2. a non-banking institution which is a company and which has as its principal business the receiving of deposits, under any scheme or arrangement or in any other manner, or lending in any manner;
  3. such other non-banking institution or class of such institu¬tions, as the Bank may, with the previous approval of the Central Government and by notification in the Official Gazette, specify.
“Non-banking financial company – Peer to Peer Lending Platform (NBFC-P2P) means a non-banking institution which carries on the business on a Peer to Peer Lending Platform. Peer to Peer Lending Platform means an intermediary providing the services of loan facilitation via online medium or otherwise, to the participants as per the RBI directions. Therefore, it is safe to say that these non-banking companies viz. Bankbazaar, AEON, Kissht providing financial services are peer to peer lending platforms.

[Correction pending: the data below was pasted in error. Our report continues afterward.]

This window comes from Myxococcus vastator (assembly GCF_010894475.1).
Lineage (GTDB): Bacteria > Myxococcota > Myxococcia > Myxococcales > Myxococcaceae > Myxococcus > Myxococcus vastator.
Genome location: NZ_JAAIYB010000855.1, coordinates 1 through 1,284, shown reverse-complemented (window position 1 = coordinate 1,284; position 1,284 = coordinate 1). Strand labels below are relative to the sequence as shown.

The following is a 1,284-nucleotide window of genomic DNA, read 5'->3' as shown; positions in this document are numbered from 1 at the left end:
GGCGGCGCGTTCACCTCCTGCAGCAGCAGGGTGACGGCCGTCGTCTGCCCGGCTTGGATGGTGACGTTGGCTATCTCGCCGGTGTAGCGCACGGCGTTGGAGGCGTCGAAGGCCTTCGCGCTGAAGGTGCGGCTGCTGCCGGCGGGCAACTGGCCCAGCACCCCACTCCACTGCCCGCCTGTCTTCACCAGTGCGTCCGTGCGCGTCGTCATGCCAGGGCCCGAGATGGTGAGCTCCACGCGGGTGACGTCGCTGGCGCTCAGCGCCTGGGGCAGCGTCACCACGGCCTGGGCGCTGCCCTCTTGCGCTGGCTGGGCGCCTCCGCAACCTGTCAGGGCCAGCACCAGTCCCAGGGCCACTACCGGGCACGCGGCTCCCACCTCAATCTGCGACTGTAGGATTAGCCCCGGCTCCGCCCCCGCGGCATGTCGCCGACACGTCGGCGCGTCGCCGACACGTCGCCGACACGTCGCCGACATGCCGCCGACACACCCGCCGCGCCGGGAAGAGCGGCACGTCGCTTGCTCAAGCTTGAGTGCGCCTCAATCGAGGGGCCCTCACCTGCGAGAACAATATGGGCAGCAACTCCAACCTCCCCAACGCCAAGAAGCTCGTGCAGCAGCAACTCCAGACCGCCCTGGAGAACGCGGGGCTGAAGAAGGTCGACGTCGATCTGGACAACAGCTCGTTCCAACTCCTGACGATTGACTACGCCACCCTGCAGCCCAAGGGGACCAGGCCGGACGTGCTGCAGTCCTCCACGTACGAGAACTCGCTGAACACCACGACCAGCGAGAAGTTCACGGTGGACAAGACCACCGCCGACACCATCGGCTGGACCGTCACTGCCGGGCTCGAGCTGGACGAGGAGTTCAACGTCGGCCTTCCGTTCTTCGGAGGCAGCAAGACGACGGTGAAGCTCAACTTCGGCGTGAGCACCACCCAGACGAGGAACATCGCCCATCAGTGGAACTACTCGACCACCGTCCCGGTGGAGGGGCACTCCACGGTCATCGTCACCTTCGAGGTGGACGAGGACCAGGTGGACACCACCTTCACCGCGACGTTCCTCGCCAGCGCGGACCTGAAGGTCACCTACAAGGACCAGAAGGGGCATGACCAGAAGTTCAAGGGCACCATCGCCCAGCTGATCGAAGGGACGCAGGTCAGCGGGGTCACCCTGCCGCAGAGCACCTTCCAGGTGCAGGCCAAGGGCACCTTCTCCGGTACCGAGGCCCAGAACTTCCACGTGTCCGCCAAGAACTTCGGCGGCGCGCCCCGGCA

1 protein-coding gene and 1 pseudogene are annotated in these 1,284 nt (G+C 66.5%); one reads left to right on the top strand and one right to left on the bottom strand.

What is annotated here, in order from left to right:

In India, there are many online P2P lending platforms. Some of these are involved in the business targeted at microfinance activities with the stated primary goal being social impact and providing easier access to credit to small entrepreneurs. They provide a web-based platform to bring the lenders and the borrowers together. In P2P models, the platform – such as Faircent, i-Lend and – charges about 1 per cent from the lender and 2-4 per cent from the borrower as a ‘fee’. The platform does value addition for the lender by carrying out due diligence on the borrower and provides its risk assessment. And, it assists borrowers by putting them in touch with the lenders.